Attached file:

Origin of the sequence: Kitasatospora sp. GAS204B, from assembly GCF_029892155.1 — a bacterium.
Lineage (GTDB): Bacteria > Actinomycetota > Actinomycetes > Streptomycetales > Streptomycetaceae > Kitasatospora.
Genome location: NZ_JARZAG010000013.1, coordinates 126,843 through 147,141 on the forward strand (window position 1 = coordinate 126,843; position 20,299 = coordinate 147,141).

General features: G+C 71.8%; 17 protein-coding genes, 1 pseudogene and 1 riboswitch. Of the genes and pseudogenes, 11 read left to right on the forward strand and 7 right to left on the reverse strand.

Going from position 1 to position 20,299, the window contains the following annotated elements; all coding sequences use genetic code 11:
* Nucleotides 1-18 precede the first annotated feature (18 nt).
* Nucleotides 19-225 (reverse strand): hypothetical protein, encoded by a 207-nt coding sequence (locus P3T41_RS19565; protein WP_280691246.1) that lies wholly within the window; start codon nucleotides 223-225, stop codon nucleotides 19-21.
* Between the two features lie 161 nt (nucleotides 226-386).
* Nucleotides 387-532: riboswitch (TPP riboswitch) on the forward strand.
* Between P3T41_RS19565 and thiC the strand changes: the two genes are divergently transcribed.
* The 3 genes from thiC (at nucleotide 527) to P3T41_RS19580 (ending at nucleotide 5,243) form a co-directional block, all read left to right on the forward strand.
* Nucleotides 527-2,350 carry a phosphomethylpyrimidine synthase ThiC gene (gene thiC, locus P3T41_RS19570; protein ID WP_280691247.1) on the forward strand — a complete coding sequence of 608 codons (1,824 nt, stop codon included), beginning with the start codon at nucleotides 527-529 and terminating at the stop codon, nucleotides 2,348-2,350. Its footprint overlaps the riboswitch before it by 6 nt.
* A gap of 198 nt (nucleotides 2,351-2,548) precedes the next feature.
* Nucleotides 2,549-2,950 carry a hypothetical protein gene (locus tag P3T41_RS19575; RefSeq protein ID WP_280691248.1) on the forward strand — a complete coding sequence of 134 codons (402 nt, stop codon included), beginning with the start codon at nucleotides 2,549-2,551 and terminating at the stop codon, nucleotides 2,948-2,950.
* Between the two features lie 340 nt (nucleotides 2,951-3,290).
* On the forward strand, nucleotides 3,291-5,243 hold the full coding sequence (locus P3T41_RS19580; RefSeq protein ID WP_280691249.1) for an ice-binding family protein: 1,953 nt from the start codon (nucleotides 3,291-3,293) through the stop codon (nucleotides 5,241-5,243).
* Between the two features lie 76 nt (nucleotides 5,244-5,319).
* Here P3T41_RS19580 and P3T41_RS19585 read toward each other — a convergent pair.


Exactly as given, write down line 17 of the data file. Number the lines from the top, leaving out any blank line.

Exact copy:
* Between the two features lie 76 nt (nucleotides 5,244-5,319).